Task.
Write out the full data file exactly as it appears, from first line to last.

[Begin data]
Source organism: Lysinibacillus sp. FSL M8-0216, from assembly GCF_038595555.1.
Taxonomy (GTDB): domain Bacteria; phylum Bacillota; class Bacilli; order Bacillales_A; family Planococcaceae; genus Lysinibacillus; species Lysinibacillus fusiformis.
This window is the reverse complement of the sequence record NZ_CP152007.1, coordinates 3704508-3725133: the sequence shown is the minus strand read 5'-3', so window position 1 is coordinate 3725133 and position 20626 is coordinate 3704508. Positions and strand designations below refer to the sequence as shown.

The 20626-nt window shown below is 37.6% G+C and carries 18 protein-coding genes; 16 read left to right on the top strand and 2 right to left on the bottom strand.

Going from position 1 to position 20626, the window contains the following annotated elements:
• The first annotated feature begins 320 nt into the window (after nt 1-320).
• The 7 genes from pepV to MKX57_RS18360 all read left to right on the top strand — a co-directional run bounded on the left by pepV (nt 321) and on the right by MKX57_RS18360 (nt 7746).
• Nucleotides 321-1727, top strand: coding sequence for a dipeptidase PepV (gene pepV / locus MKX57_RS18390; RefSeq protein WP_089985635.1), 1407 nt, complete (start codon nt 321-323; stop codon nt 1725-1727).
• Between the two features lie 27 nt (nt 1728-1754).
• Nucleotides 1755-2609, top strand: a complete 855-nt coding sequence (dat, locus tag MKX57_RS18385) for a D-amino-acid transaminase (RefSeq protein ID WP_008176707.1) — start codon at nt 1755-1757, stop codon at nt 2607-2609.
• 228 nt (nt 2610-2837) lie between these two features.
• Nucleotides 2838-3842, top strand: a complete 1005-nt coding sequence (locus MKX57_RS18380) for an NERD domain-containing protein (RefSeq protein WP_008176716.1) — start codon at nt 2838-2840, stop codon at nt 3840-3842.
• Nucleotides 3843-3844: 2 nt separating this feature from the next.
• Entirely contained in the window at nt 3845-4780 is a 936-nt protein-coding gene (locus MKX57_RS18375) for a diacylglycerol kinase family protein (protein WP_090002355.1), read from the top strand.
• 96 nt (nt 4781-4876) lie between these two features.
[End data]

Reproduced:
Source organism: Lysinibacillus sp. FSL M8-0216, from assembly GCF_038595555.1.
Taxonomy (GTDB): domain Bacteria; phylum Bacillota; class Bacilli; order Bacillales_A; family Planococcaceae; genus Lysinibacillus; species Lysinibacillus fusiformis.
This window is the reverse complement of the sequence record NZ_CP152007.1, coordinates 3704508-3725133: the sequence shown is the minus strand read 5'-3', so window position 1 is coordinate 3725133 and position 20626 is coordinate 3704508. Positions and strand designations below refer to the sequence as shown.

The 20626-nt window shown below is 37.6% G+C and carries 18 protein-coding genes; 16 read left to right on the top strand and 2 right to left on the bottom strand.

Going from position 1 to position 20626, the window contains the following annotated elements:
• The first annotated feature begins 320 nt into the window (after nt 1-320).
• The 7 genes from pepV to MKX57_RS18360 all read left to right on the top strand — a co-directional run bounded on the left by pepV (nt 321) and on the right by MKX57_RS18360 (nt 7746).
• Nucleotides 321-1727, top strand: coding sequence for a dipeptidase PepV (gene pepV / locus MKX57_RS18390; RefSeq protein WP_089985635.1), 1407 nt, complete (start codon nt 321-323; stop codon nt 1725-1727).
• Between the two features lie 27 nt (nt 1728-1754).
• Nucleotides 1755-2609, top strand: a complete 855-nt coding sequence (dat, locus tag MKX57_RS18385) for a D-amino-acid transaminase (RefSeq protein ID WP_008176707.1) — start codon at nt 1755-1757, stop codon at nt 2607-2609.
• 228 nt (nt 2610-2837) lie between these two features.
• Nucleotides 2838-3842, top strand: a complete 1005-nt coding sequence (locus MKX57_RS18380) for an NERD domain-containing protein (RefSeq protein WP_008176716.1) — start codon at nt 2838-2840, stop codon at nt 3840-3842.
• Nucleotides 3843-3844: 2 nt separating this feature from the next.
• Entirely contained in the window at nt 3845-4780 is a 936-nt protein-coding gene (locus MKX57_RS18375) for a diacylglycerol kinase family protein (protein WP_090002355.1), read from the top strand.
• 96 nt (nt 4781-4876) lie between these two features.